Guinea: Junta govt justifies bans on media outlets by their “frequent misconduct”

Guinea: Junta govt justifies bans on media outlets by their “frequent misconduct”

Guinea’s junta on Saturday justified its banning of some major TV and radio stations by saying they were guilty of “frequent misconduct” and violating “human dignity.”

Guinea’s military junta-led government has imposed a ban on four major private radio stations and one private television channel.

In what is the latest in a string of restrictions imposed on the media, the ruling military government has withdrawn the operating license of radio stations FIM FM, Radio Espace FM, Sweet FM and Djoma FM, as well as Djoma TV, over a “failure to comply with the content of the specifications,” the ministry of information said last week.

“The misconduct was regularly monitored,” said a statement signed by government spokesman Ousmane Gaoual Diallo and published on Saturday.

The text said the stations violated “the obligation to respect human dignity and the demands of national unity and public order.”

The government said the licence withdrawals only affected a few of the country’s 88 radio 14 television stations.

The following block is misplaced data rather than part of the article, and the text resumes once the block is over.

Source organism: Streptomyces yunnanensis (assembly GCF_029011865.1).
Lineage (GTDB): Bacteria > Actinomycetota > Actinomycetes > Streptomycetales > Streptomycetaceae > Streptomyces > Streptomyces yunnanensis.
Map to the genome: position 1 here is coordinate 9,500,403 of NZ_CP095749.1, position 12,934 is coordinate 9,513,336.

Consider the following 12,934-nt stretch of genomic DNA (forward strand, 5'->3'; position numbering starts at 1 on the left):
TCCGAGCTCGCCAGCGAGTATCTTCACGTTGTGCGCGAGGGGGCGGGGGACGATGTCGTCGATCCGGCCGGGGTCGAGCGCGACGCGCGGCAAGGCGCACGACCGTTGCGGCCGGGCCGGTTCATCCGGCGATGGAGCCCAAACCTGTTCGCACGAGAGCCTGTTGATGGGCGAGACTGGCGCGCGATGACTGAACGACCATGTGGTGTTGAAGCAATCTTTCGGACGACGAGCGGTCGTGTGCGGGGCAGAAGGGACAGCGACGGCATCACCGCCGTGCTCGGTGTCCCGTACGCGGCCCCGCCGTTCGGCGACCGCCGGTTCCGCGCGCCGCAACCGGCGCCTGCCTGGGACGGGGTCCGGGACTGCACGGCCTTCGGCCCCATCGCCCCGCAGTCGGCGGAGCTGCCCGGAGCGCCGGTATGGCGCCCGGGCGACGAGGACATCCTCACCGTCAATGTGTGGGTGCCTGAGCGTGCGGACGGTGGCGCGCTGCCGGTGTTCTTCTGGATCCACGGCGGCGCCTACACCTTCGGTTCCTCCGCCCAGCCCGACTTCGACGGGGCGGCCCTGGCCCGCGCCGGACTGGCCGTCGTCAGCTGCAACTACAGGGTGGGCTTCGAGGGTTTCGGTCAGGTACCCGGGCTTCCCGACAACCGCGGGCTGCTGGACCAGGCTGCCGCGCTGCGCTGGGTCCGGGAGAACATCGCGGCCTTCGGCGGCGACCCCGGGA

The three media groups affected by the measures condemned “oppressive behavior” by the military in a joint statement received by AFP on Friday.

Media watchdog Reporters Without Borders (RSF) said “the repression of the media must stop,” adding that the Guinean authorities controlled by the junta, which seized power in the West African nation in 2021, had committed to “unblocking an already dramatic situation” for media outlets. Guinea is ranked 78th out of 180 countries in the watchdog’s 2024 press freedom ranking.

In a separate development, the country’s prosecutors demanded life imprisonment for former dictator Moussa Dadis Camara and six other military or government officials, who have been accused of responsibility in killing of 150 people and mass rape by Guinean forces during their crack-down on an opposition rally at a stadium in the capital Conakry in 2009.

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